1. As other TPers on this thread have pointed out, minimal or no investment in their care staff who have to pay for their own DBS and uniforms. The finance manager assured me that they were having to pay the 'living wage' hence a 5% increase in their charges on April 1st this year. The nursing staff have been trained by the NHS I imagine. Their salaries obviously higher - even though their interventions with residents are minimal and mainly administering meds from my observation, at other times they are in the office.
    2. Meds and inco pads free for most residents I imagine and paid for by the NHS.
    3. Utility bills admittedly probably very high.
    4. Mum pays separately for hairdressing and chiropody.
    5. They apparently include in the fee trips out - there have been none this summer.
    6.There has to be plenty of profit - the owner often visits Head Office, on the same site as Mum's NH in his Ferrari, and other family members involved in the business, come to work in their Range Rovers with personal number plates, taking up valuable parking space, and IMO quite insensitively flaunting their affluence to their poorly paid care staff and relatives of their 'service users' - God I hate that term!! During Royal Ascot week there was spare capacity for parking - apparently the family had decamped to Ascot for the week.
    7. I don't think that we should accept that £1,000 weekly, give or take for regional variations, should be the new normal for NH fees. It isn't a 'dementia tax' it is a 'health care tax'.
    8. There is no watchdog for care fees - I think CQC should step up and scrutinise this aspect of the sector.
    9. Insult to injury - when I was looking after Mum full time, CA was about £60pw, what is the hourly rate for that 24/7.

    Wrong, wrong, wrong!! Rant over.

  14. #14
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    Quote Originally Posted by Coulddobetter View Post
    Where Mum is there is no choice of food. It is a small nursing home, most of the residents are like Mum quite advanced dementia. There is no choice of food - most residents eat soft/pureed food. Mum eats all of it. It lacks variety, not much in the way of fresh fruit, so I take fruit in for her. Don't think it takes a huge portion of the budget.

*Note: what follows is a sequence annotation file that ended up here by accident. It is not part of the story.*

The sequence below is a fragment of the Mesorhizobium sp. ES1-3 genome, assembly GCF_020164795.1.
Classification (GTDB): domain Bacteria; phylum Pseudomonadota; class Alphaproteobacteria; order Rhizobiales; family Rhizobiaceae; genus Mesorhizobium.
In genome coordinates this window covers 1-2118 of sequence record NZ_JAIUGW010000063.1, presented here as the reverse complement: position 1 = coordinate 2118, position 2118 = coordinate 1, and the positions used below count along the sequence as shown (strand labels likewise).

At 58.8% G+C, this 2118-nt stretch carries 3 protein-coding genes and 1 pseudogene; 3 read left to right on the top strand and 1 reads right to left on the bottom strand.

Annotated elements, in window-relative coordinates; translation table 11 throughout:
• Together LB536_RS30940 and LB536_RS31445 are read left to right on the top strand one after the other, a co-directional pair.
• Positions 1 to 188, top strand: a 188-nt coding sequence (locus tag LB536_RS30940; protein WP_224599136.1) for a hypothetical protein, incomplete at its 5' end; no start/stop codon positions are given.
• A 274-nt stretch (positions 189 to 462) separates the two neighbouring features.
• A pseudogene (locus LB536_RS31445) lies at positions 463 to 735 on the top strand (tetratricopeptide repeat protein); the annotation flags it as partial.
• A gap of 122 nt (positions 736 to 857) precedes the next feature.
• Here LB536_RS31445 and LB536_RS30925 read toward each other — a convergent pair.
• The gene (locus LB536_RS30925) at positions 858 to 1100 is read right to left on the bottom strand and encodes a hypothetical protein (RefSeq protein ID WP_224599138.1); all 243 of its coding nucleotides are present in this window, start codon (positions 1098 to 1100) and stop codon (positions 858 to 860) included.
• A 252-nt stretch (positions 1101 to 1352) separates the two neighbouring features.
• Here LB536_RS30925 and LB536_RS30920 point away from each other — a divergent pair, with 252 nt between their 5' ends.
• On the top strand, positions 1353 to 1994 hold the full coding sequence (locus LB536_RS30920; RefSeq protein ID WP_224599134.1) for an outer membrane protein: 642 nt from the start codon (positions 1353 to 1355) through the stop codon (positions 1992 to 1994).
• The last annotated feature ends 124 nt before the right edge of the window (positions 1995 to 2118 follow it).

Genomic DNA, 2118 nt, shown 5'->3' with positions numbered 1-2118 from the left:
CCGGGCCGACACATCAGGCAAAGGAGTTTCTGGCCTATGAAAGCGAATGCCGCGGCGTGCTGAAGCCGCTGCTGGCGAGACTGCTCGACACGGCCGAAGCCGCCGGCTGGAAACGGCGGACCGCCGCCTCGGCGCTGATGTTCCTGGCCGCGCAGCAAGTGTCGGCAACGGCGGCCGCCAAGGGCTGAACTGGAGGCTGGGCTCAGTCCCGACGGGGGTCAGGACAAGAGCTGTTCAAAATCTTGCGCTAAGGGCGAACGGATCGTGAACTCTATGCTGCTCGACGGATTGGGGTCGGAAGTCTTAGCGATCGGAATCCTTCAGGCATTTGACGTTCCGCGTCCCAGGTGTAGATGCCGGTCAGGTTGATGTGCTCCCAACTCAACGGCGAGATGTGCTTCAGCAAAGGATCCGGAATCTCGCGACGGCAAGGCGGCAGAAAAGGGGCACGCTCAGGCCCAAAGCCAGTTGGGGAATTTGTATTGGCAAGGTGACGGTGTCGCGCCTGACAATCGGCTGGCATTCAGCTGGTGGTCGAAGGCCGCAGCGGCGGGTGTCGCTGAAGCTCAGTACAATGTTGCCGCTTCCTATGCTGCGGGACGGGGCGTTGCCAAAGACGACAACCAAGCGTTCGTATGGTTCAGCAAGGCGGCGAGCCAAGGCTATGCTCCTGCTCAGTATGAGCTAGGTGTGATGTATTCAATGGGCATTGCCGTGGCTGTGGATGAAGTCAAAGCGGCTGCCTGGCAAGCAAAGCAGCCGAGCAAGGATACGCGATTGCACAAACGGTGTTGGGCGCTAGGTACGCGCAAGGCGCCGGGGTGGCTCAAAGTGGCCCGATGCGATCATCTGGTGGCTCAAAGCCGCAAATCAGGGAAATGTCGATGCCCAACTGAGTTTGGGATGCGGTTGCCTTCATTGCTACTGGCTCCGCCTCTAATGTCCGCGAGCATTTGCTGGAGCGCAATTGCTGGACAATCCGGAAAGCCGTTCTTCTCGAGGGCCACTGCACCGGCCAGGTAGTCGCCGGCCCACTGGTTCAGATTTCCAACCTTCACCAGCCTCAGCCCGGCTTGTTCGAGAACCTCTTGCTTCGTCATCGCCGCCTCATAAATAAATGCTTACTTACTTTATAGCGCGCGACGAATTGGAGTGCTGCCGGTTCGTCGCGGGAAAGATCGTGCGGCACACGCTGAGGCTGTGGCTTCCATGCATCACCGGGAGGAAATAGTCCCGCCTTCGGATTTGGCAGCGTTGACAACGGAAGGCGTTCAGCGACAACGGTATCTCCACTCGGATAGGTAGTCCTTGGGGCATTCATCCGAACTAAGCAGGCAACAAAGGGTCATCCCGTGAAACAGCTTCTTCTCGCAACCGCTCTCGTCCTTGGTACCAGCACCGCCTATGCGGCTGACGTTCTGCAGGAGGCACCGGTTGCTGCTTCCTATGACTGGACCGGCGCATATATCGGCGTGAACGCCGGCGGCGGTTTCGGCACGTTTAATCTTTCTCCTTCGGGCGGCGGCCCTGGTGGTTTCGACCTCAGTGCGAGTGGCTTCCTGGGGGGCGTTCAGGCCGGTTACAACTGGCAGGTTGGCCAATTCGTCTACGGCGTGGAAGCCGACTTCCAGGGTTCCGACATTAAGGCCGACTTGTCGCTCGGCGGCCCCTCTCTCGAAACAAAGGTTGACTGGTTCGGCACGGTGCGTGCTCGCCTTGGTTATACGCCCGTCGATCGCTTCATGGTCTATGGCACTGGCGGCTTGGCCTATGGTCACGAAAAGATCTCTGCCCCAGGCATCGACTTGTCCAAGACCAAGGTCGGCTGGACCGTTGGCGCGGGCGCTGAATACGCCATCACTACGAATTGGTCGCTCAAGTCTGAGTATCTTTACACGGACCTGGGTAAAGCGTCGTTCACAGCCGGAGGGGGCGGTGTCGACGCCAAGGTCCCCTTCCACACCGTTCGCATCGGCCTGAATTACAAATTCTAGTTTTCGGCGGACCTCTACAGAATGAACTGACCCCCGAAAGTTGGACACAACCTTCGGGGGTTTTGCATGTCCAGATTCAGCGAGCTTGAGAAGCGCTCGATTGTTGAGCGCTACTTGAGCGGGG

But as others have pointed out here it is the fees that I wanted to discuss, and the fact that nursing homes more than often take the FNC into account and use it as a guaranteed top up - surprised they don't ask for Mum's AA as well, or have they already factored this into their charges, plus the state pension.

    1. As other TPers on this thread have pointed out, minimal or no investment in their care staff who have to pay for their own DBS and uniforms. The finance manager assured me that they were having to pay the 'living wage' hence a 5% increase in their charges on April 1st this year. The nursing staff have been trained by the NHS I imagine. Their salaries obviously higher - even though their interventions with residents are minimal and mainly administering meds from my observation, at other times they are in the office.
    2. Meds and inco pads free for most residents I imagine and paid for by the NHS.
    3. Utility bills admittedly probably very high.
    4. Mum pays separately for hairdressing and chiropody.
    5. They apparently include in the fee trips out - there have been none this summer.
    6.There has to be plenty of profit - the owner often visits Head Office, on the same site as Mum's NH in his Ferrari, and other family members involved in the business, come to work in their Range Rovers with personal number plates, taking up valuable parking space, and IMO quite insensitively flaunting their affluence to their poorly paid care staff and relatives of their 'service users' - God I hate that term!! During Royal Ascot week there was spare capacity for parking - apparently the family had decamped to Ascot for the week.
    7. I don't think that we should accept that £1,000 weekly, give or take for regional variations, should be the new normal for NH fees. It isn't a 'dementia tax' it is a 'health care tax'.
    8. There is no watchdog for care fees - I think CQC should step up and scrutinise this aspect of the sector.
    9. Insult to injury - when I was looking after Mum full time, CA was about £60pw, what is the hourly rate for that 24/7.

    Wrong, wrong, wrong!! Rant over.
    I agree with you and many others Couldobetter that care home fees are too high.

    What I can't understand is why I read about care homes closing down/increasingly likely to close down because they are not making sufficient profit.
    See my blog at: http://adventureswithdementia.blogspot.co.uk

    There is no 'they': Everyone is different.

  15. #15
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    I think the bigger groups are raking it in -economies of scale, use of tax havens as registered offices, tax avoidance??? etc etc


    Smaller, stand alone homes are going to the wall largely I think because of delays in getting their funding and because of the nature of their funding. As we all know if dependent on LAs to fund their residents then the income is smaller as they won't pay above a certain rate. LAs are cutting back on staff, less funding from central government. increase demand for social care, backlog of payments to process so cash flow problems for the smaller settings. IMO